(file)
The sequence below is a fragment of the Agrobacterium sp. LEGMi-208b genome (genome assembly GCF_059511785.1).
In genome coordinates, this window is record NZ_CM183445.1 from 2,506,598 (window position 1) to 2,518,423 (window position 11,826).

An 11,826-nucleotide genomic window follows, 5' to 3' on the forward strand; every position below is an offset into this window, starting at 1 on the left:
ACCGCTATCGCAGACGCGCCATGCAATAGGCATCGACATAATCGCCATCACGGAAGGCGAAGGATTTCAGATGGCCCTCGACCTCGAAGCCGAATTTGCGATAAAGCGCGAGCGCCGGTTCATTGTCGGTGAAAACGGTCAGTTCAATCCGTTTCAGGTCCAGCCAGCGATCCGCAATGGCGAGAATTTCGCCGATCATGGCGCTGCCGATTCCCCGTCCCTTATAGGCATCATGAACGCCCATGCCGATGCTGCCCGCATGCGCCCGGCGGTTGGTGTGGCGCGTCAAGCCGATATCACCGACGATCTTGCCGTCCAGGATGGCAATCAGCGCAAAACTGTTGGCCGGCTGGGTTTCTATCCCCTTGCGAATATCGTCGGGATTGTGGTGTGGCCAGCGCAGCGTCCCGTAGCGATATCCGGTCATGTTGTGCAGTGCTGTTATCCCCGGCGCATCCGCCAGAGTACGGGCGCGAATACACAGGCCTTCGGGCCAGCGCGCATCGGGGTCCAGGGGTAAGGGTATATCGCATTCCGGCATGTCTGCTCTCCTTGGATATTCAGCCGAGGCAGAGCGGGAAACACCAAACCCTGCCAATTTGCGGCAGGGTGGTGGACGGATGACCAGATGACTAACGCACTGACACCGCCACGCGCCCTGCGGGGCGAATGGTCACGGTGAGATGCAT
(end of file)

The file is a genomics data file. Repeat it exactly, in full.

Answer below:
The sequence below is a fragment of the Agrobacterium sp. LEGMi-208b genome (genome assembly GCF_059511785.1).
In genome coordinates, this window is record NZ_CM183445.1 from 2,506,598 (window position 1) to 2,518,423 (window position 11,826).

An 11,826-nucleotide genomic window follows, 5' to 3' on the forward strand; every position below is an offset into this window, starting at 1 on the left:
ACCGCTATCGCAGACGCGCCATGCAATAGGCATCGACATAATCGCCATCACGGAAGGCGAAGGATTTCAGATGGCCCTCGACCTCGAAGCCGAATTTGCGATAAAGCGCGAGCGCCGGTTCATTGTCGGTGAAAACGGTCAGTTCAATCCGTTTCAGGTCCAGCCAGCGATCCGCAATGGCGAGAATTTCGCCGATCATGGCGCTGCCGATTCCCCGTCCCTTATAGGCATCATGAACGCCCATGCCGATGCTGCCCGCATGCGCCCGGCGGTTGGTGTGGCGCGTCAAGCCGATATCACCGACGATCTTGCCGTCCAGGATGGCAATCAGCGCAAAACTGTTGGCCGGCTGGGTTTCTATCCCCTTGCGAATATCGTCGGGATTGTGGTGTGGCCAGCGCAGCGTCCCGTAGCGATATCCGGTCATGTTGTGCAGTGCTGTTATCCCCGGCGCATCCGCCAGAGTACGGGCGCGAATACACAGGCCTTCGGGCCAGCGCGCATCGGGGTCCAGGGGTAAGGGTATATCGCATTCCGGCATGTCTGCTCTCCTTGGATATTCAGCCGAGGCAGAGCGGGAAACACCAAACCCTGCCAATTTGCGGCAGGGTGGTGGACGGATGACCAGATGACTAACGCACTGACACCGCCACGCGCCCTGCGGGGCGAATGGTCACGGTGAGATGCAT